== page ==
Hate School

Katie Longnecker and Lavana Hahs

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Let’s face it, we have all had our moments where we hated school. And for some of us, it was more than just a moment (looking at you, upperclassmen!). The majority of the time, the school system can’t necessarily understand exactly why students dislike their school or certain part of it. But this isn’t only school admin and teachers, but parents as well. Some adults even go as far to assume that teenagers are just being whiny and lazy, but there are real factors about school that put unnecessary stress on students that can potentially lead to even bigger problems for them down the road. So, just what exactly do students not enjoy about school? And what are administration and teachers trying to do about it?

 

To start off, we asked just a few students from WPHS about what they personally think is stressed them out. “[I don’t like] how you just go in and sit down. It needs to be more hands-on instead of just sitting [in class] taking notes and listening [to the teacher].” says Brenden Ogden, a freshmen. Another student, Noah Selvin, who is a senior this year shares his biggest stressors; “I stress over the idea of massive work loads in each class. I’m so used to doing so much [homework] that even if I don’t have any from a class, I still feel stressed because of a withdrawal from so much work.” he tells me. And last but not least, sophomore Esther Burcea lets us in on her perspective of what part of school causes daily stress; “Mostly waking up so early and the workload. I’m constantly busy with homework and it messes up my sleep schedule, which then affects how I perform in every class. There is always too much to do and not enough time to do it.” It seems like the most common stressors for WPHS’s student body is the amount of work, both in-class and homework, teachers assign to each student.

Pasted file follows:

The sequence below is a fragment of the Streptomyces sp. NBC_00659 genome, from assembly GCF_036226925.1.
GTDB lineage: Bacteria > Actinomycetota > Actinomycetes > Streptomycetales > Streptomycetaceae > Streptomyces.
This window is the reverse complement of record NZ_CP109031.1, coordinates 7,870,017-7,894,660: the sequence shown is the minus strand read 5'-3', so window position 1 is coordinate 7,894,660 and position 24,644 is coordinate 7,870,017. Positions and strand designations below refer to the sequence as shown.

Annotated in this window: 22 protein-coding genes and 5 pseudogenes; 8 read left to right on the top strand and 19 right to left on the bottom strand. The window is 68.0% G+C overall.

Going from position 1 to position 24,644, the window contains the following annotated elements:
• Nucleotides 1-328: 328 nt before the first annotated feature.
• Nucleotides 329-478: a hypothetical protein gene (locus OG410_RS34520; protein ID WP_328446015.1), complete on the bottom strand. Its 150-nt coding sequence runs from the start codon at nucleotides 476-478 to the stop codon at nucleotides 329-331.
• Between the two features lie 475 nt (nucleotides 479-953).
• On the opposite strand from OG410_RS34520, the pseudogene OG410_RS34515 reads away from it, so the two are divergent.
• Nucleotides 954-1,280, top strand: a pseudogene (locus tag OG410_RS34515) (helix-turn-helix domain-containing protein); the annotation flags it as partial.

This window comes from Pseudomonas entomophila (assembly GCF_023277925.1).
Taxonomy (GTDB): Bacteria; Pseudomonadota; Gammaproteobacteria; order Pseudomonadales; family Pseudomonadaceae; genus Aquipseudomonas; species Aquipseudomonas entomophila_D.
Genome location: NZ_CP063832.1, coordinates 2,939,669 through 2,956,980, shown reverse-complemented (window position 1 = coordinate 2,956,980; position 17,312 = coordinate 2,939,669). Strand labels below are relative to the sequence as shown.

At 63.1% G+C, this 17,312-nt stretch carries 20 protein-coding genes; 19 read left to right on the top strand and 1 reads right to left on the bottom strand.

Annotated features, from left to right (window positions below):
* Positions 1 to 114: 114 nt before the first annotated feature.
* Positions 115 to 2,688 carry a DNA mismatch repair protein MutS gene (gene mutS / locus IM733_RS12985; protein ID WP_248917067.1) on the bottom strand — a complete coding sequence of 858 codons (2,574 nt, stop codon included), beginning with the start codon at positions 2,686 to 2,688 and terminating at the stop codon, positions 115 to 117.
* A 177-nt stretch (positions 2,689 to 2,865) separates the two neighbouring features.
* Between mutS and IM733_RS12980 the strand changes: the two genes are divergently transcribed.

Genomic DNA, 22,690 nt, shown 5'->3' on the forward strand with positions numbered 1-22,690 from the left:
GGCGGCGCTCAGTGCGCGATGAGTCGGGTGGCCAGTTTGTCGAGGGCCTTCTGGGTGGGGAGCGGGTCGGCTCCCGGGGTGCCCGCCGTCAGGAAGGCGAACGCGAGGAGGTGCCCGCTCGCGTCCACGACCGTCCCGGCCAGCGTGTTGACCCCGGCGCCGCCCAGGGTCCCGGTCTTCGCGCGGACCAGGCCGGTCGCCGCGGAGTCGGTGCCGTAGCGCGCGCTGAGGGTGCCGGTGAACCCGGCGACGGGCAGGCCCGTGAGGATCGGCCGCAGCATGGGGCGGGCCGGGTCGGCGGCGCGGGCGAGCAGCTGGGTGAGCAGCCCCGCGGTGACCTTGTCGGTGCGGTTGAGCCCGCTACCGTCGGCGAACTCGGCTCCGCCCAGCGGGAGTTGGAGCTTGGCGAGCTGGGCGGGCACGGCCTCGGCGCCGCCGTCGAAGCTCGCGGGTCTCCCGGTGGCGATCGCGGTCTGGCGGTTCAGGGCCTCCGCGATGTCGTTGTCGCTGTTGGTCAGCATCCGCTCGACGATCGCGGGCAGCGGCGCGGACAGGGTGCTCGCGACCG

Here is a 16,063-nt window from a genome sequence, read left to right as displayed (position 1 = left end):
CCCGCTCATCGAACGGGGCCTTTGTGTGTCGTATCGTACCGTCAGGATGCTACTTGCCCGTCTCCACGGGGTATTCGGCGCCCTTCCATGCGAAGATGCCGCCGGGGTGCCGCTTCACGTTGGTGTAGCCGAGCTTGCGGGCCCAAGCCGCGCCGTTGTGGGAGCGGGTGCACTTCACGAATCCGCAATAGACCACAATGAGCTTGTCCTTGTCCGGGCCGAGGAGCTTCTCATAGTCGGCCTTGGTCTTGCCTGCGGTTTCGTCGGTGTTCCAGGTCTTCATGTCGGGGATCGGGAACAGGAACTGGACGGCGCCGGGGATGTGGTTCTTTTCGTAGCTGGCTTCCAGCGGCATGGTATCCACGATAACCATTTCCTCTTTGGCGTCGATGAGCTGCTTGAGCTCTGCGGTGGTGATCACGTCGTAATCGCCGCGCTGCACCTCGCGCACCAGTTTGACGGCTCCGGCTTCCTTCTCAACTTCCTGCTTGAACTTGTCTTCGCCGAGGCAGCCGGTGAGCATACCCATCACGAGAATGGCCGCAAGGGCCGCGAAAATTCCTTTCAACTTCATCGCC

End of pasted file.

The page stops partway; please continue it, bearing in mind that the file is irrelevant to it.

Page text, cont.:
Thanks to massive amounts of homework, students tend to prioritize their classwork rather than a healthy sleep schedule, which can be uncomfortable for them but also detrimental to their academic performance. In a study done by students and professors at Stanford university, 30,000 people over the course of 18 months were analyzed for their sleeping patterns. The subjects wore fitness devices that measured their sleep data, then they were tested on their keystroke speed on a computer as well as their click interactions on a web search engine. After the first 24 hours of the experiment, data already started flooding in, and it showed that after just one night of insufficient sleep, the subject’s keystroke timing was 1.2% slower. After two nights of bad sleep, their abilities slowed down even more to 4.8%. People’s simple typing and web searching abilities were seriously affected after only two nights where they had less than six hours of sleep (you can find out more about this study by visiting this site: https://scopeblog.stanford.edu/2017/01/26/sleep-deprived-suffer-performance-loss-according-to-new-study/)  So, imagine how much a student’s performance on a test they have in their first period class would be if they average only about five to six hours of sleep. Sleep is incredibly important to the human brain and it’s normal cognitive functions, and the fact that students must sacrifice better performance during the school day for one to three hours of homework every night is wrong. Thankfully, some teachers such as Mr. Brown, a psychology teacher, understand how important sleep is to young minds. [quote by him].